Would Bob Katter be Bob Katter without his most identifiable accessory? We could soon find out. The outspoken independent MP has said he would consider boycotting the makers of his trademark hat if plans to use imported materials go ahead.
Mr Katter said he is “hopping mad” about the decision by Akubra to only use imported skins to make its iconic broad-rimmed hat.
That’s the same hat that featured in Mr Katter’s election campaign video. The same hat that has accompanied him on the steps of parliament as he has spouted off many a rant. The very same hat that’s been waved in journalists’ faces to make a point, or gifted to famous musicians like Pharrell Williams.
It’s little wonder Mr Katter is feeling passionate about the issue. It is such a part of him he is often referred to as the “mad hatter”.
Akubra has been using a mix of local and imported rabbit skins since the 1990s, but is now shutting down its rabbit-fur processing plant at Kempsey, on the NSW mid north coast, and will buy processed fur from overseas.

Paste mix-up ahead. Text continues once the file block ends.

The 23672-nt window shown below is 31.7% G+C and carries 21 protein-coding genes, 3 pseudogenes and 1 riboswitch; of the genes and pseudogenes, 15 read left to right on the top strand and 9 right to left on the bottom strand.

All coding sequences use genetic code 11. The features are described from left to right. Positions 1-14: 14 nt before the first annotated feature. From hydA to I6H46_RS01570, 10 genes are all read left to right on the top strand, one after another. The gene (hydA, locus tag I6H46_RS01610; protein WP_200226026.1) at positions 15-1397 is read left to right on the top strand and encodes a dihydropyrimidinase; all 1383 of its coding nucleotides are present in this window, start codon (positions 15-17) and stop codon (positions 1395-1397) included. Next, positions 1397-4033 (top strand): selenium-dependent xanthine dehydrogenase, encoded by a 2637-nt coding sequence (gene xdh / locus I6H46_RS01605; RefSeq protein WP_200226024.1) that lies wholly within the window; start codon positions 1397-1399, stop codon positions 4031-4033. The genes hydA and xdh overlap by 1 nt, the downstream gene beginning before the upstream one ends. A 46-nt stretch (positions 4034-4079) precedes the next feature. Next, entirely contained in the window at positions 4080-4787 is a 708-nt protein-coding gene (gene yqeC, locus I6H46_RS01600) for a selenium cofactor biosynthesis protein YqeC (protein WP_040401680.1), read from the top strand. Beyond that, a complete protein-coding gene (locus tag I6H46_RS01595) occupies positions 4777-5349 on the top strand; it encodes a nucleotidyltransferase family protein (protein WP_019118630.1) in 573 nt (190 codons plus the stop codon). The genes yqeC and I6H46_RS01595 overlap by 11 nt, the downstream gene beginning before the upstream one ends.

The company says Australians skins are simply too expensive and that changes are required to keep the company afloat. But Mr Katter says it’s a cop-out.
“It does not set a good example and it does not set me with a desire to continue to wear an Akubra hat, and that would be something that would be shared with so many other people,” he said.
Mr Katter also pointed out that people expect to pay more for the quality and reputation of an Akubra hat.
“They buy it for style, they buy it for image, they buy it for who they are and for who they want to be,” he said.
“And it would be a terrible tragedy if one of those great icons vanishes.”
Akubra chief financial officer Roy Wilkinson told the ABC, “The hats are still Australian made. There are 85 to 90 people who work here who construct the hats.
“There are many textiles that are sourced from overseas, because you can’t get them in this country any more. We need two to three million rabbit skins to make what we make, and I’m getting about 10 to 15 per cent of that from Australian suppliers.
“If there was an industry that could supply my total equation, like prior to the calicivirus, then happy days, we would take that.
“But when you’re only getting a small percentage [from Australia] and your operation is losing money, you have to make tough decisions.”
What do you think? Does Bob Katter have a right to be hopping mad?